The Queen of the Night Tote Bag

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Exclusive to the British Museum, a tote bag inspired by the Mesopotamian Queen of the Night relief.

This shoulder bag forms part of a range accompanying the British Museum exhibition Feminine power: the divine to the demonic.

The tote bag is made in the UK from 100% cotton and is machine washable.

The design is based on a Mesopotamian plaque from the Old Babylonian period, referred to as the Queen of the Night, which dates to c.1750 BC. The fired clay relief depicts a winged woman, her clawed feet standing on the backs of lions, flanked by large owls. The plaque is widely believed to represent the Mesopotamian goddess Inanna, later known as Ishtar, the Lady of Heaven. One of the oldest known named goddesses, Ishtar was associated with sexuality and gender identity. In the once brightly coloured plaque, she is seen holding a rod-and-ring, symbols of justice and royalty.

Alternative interpretations of the relief identify the figure as Ereshkigal, goddess of the underworld and Ishtar’s sister.

An intriguing gift inspired by ancient history.

  • Product Code: CMCV74130
  • Product Weight: 0.16Kg
  • Dimensions: H42 x L37cm
  • Exhibition: Feminine power: the divine to the demonic
  • Material: 100% cotton
  • Postage Weight: 0.16 Kg

Exclusive to the British Museum, a tote bag inspired by the Mesopotamian Queen of the Night relief.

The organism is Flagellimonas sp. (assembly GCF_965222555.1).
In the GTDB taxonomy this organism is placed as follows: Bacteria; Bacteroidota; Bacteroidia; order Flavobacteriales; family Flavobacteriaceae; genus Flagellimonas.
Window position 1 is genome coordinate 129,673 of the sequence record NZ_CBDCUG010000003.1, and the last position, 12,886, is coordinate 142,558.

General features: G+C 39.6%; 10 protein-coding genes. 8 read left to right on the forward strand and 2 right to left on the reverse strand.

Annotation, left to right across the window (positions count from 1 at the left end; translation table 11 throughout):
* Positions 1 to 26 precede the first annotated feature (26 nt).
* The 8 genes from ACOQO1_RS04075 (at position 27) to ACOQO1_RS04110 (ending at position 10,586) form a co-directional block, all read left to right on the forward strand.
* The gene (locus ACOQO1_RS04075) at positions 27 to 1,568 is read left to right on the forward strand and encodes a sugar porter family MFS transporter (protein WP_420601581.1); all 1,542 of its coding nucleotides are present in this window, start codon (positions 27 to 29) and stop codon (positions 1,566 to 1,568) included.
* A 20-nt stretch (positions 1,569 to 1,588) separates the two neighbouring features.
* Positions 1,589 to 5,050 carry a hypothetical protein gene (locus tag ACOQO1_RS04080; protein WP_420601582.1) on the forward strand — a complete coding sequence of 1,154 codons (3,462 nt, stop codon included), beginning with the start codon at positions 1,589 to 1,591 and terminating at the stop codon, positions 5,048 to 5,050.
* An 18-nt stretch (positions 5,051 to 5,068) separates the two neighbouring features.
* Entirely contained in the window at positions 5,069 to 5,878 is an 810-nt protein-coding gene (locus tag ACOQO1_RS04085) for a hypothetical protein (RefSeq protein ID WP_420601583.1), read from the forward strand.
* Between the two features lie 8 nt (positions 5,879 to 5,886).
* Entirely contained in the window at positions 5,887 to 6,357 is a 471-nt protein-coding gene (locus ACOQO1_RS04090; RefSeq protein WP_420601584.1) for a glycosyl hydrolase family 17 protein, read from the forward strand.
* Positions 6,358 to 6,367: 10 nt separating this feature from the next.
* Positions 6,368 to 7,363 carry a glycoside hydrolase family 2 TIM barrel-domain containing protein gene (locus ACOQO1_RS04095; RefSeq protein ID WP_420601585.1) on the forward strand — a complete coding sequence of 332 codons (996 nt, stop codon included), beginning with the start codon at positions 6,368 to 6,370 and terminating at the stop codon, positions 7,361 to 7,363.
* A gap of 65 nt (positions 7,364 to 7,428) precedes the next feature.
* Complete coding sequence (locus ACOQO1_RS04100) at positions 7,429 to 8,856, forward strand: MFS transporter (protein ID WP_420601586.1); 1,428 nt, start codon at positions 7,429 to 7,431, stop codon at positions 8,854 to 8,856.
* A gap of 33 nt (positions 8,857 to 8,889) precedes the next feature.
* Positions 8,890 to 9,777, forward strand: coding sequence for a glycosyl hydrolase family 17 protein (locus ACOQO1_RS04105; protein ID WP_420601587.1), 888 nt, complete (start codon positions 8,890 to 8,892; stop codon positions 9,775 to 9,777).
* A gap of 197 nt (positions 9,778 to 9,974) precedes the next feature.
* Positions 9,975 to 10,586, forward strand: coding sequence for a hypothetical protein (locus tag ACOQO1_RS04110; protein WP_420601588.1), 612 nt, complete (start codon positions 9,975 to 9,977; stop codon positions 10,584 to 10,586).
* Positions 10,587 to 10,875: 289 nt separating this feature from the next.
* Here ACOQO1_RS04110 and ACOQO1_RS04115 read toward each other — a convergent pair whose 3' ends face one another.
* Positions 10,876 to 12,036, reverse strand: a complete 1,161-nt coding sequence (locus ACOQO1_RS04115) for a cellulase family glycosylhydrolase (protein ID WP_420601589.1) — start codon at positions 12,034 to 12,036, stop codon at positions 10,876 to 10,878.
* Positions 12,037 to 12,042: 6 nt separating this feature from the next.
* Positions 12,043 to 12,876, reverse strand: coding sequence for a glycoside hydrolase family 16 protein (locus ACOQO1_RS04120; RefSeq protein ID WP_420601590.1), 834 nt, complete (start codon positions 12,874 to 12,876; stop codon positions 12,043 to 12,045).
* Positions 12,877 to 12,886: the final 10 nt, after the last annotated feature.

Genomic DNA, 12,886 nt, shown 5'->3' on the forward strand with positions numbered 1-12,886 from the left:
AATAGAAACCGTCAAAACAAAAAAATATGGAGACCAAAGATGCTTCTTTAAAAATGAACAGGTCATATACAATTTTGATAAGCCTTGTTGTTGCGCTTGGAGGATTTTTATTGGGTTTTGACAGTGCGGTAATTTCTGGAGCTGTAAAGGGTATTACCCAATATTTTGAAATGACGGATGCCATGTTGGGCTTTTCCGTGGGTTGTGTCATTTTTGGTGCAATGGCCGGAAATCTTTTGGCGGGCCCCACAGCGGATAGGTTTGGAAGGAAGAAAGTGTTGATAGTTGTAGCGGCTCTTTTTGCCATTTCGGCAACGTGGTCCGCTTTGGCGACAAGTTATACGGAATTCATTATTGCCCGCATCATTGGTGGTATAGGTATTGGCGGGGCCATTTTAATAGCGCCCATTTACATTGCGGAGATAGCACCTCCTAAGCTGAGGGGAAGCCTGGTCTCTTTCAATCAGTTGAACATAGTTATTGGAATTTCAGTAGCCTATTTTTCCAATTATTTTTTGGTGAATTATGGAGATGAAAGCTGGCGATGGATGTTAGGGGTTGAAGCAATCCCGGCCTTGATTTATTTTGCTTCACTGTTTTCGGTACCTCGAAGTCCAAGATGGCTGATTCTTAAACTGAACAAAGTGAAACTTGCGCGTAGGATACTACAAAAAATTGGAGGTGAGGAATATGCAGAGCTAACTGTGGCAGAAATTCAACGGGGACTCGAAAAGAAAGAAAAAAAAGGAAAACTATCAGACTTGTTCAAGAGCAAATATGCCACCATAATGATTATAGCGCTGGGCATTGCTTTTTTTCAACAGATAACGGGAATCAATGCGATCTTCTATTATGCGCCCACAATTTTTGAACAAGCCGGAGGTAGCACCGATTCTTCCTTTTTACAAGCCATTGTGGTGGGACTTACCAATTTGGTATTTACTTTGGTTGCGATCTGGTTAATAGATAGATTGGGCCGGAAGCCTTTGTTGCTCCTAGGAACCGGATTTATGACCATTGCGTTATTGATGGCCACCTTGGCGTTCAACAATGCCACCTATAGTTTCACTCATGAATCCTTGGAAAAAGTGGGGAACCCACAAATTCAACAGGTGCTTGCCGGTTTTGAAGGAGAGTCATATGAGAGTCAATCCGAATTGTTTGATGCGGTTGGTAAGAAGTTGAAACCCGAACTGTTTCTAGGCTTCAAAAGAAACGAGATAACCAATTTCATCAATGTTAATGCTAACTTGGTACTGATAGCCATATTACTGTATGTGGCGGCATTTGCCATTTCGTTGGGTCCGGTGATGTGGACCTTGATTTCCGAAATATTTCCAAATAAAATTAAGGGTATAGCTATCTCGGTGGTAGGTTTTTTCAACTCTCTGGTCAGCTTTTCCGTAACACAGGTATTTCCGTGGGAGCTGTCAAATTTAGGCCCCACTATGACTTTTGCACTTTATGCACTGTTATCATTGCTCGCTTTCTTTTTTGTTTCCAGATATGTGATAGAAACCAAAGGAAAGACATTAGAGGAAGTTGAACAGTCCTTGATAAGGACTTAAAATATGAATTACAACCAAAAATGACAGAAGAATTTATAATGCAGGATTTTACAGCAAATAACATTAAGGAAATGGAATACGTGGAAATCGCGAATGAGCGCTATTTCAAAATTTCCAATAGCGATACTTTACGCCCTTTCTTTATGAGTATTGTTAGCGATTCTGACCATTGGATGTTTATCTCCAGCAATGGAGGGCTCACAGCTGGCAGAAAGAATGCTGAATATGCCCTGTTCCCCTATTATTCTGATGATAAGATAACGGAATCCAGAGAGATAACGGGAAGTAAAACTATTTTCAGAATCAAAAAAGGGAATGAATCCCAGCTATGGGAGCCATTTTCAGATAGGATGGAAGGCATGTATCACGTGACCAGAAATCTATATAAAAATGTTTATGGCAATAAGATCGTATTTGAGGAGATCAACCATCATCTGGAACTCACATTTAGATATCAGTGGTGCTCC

This shoulder bag forms part of a range accompanying the British Museum exhibition Feminine power: the divine to the demonic.

The tote bag is made in the UK from 100% cotton and is machine washable.

The design is based on a Mesopotamian plaque from the Old Babylonian period, referred to as the Queen of the Night, which dates to c.1750 BC. The fired clay relief depicts a winged woman, her clawed feet standing on the backs of lions, flanked by large owls. The plaque is widely believed to represent the Mesopotamian goddess Inanna, later known as Ishtar, the Lady of Heaven. One of the oldest known named goddesses, Ishtar was associated with sexuality and gender identity. In the once brightly coloured plaque, she is seen holding a rod-and-ring, symbols of justice and royalty.

Alternative interpretations of the relief identify the figure as Ereshkigal, goddess of the underworld and Ishtar’s sister.

An intriguing gift inspired by ancient history.

  • Product Code: CMCV74130
  • Product Weight: 0.16Kg
  • Dimensions: H42 x L37cm
  • Exhibition: Feminine power: the divine to the demonic
  • Material: 100% cotton
  • Postage Weight: 0.16 Kg
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